Canon DSLR 5D vs AF100: Part 2 – ISO 640

There continues to be a lot of buzz about Panasonic’s new AF100 camera, and whether or not it’s going to deal a deathblow to DSLR’s like the Canon 5D MkII. While I think not, there are many applications, from corporate video productions, Indie Films and even commercial productions,  where the AF100 will be a perfect fit. The camera is already in the hands of many video production crews and filmmakers, and reports I’ve seen are very positive. This is the second article in a series of tests on the AF100.

I wanted to see for myself just how the AF100 compares to the 5D in an identical set up, so I got my good friends and fellow DP’s Tom Myrdahl and Jefferson Miller to help me shoot some test footage here in my office at The Association. We’ve all had great success shooting with the 5D, and since Jefferson is the proud new owner of an AF100, we were naturally curious to see how they compare.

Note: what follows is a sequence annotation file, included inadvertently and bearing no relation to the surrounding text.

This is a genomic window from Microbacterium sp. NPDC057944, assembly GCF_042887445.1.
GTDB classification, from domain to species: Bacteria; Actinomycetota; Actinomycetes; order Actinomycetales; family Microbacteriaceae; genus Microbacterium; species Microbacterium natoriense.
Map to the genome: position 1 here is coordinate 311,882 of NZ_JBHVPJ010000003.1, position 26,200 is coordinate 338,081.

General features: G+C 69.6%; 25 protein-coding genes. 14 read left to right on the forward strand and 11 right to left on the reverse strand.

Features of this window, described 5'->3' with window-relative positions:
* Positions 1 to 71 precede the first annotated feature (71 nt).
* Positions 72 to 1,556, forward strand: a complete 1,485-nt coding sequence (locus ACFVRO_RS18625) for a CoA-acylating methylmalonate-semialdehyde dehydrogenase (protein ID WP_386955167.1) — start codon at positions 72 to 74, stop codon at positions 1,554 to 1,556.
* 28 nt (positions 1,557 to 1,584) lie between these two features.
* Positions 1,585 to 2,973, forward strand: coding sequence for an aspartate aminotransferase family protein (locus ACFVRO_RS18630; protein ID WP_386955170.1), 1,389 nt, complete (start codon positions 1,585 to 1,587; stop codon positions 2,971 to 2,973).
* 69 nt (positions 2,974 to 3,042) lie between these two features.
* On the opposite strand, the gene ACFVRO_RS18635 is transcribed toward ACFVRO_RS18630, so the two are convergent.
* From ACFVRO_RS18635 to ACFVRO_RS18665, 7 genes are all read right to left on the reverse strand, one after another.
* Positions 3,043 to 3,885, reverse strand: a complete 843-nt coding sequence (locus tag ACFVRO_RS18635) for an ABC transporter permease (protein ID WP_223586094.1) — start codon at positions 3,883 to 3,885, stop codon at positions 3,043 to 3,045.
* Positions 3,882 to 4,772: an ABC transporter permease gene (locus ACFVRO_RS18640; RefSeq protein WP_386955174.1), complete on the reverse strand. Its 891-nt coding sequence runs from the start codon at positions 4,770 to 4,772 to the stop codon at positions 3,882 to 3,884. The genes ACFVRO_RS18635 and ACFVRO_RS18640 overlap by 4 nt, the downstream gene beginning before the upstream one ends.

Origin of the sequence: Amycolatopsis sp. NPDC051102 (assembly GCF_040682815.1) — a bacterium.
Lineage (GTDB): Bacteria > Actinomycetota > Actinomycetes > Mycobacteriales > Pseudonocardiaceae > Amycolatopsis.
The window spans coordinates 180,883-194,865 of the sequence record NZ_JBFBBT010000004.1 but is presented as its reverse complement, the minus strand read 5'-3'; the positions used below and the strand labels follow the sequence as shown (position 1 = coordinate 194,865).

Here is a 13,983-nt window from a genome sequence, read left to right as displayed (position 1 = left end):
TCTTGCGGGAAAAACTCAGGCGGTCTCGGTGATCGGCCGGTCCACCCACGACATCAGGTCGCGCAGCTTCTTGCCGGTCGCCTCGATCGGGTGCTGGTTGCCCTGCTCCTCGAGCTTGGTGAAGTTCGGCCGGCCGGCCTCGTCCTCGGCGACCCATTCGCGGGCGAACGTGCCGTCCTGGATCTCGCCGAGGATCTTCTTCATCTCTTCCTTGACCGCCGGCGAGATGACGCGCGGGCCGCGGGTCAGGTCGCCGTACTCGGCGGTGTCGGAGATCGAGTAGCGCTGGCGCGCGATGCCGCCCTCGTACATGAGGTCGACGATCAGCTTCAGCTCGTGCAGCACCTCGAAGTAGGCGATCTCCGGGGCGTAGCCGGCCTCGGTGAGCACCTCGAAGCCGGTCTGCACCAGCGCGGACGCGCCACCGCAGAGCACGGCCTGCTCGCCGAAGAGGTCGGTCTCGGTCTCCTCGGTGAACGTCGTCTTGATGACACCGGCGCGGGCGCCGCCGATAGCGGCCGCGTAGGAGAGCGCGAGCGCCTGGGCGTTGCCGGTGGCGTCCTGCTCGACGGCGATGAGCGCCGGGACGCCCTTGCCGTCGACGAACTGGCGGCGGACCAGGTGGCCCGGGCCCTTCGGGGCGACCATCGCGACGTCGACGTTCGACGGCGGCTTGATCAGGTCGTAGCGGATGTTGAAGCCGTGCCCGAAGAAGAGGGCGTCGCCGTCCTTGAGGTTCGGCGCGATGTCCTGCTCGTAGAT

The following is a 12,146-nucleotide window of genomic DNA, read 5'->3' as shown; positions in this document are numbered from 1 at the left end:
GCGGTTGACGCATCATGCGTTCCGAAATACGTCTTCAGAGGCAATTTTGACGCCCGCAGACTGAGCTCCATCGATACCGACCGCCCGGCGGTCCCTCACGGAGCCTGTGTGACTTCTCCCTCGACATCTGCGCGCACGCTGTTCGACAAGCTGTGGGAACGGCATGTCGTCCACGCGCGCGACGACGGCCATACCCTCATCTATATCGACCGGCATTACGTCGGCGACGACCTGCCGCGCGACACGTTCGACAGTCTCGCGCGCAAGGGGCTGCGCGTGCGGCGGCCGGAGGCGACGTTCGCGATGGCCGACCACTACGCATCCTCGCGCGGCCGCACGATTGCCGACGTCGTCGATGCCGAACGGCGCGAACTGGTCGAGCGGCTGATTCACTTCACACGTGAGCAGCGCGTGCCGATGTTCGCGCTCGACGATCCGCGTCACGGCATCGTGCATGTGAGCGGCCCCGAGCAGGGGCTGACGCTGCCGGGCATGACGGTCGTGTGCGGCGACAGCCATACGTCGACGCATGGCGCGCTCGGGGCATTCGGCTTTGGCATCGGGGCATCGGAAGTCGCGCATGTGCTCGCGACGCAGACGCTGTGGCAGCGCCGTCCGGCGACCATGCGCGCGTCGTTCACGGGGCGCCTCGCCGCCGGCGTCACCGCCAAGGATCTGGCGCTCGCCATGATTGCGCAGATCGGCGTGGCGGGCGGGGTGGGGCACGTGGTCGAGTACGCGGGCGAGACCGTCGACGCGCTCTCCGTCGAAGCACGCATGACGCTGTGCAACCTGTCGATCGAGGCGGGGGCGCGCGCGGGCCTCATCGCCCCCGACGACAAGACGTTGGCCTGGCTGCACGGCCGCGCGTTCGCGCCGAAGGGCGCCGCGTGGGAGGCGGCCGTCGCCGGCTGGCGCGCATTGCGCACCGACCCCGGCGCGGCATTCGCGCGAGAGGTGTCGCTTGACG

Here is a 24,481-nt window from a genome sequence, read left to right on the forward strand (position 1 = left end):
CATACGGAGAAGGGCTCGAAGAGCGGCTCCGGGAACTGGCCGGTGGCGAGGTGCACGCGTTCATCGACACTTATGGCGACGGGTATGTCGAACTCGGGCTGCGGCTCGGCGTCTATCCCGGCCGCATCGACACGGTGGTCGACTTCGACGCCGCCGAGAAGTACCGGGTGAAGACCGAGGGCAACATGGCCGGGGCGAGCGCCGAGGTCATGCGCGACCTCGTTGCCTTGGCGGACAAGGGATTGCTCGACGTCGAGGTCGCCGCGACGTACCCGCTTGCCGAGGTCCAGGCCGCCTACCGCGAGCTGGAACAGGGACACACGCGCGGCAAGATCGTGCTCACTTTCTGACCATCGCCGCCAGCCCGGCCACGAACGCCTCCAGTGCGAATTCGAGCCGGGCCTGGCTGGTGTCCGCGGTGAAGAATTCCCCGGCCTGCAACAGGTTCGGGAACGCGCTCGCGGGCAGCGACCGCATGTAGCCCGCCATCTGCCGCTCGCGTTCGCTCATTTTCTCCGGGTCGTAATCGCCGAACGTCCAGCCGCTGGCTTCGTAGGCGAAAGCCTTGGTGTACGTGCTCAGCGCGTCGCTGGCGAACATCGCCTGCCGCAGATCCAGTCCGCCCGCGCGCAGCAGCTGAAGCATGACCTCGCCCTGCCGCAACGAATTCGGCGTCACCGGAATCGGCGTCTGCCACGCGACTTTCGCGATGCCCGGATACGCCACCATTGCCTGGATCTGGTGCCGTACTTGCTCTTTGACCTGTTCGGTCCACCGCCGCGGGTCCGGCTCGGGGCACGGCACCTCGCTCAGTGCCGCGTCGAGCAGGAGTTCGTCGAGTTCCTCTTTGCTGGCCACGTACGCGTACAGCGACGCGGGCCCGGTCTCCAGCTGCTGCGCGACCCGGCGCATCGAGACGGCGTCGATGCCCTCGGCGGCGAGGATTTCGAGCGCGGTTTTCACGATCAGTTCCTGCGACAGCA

The 5D has a Sigma 50mm 1.4 lens, and the AF100 an Olympus Zuiko 14-35 mm f2, attached with a DMW-MA1 Panasonic adaptor.


We called in our good friend, the very talented Jessica Drolet to be our model, and lit her with a 250 watt china ball for a key, a small Lite Panel for fill and a 150 Arri backlight.

This is the second clip in our side by side comparison. We upped the ISO to 640, with the 5D at f2.5 and the AF100 at an f2.

Make sure you select the 720p version.


Quicktime streaming versions:

We decided to stay with multiples of 160 ISO that give the cleanest image in the 5D, and were interested to see how the blacks look once we start cranking up the ISO of both cameras, especially the AF100 at those ISO multiples. In future testing, we will set the ISO on the AF100 at multiples of 200, as 200/400 seem to be its native ISOs.

Having said that, I do really like the look of the blacks on both cameras at these settings, and the AF100 looks really good at 640.

We welcome your comments and questions. Not familiar with the Canon 5D yet?
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Look for Part 3 of our series coming soon, where we dial up the ISO to 1250.

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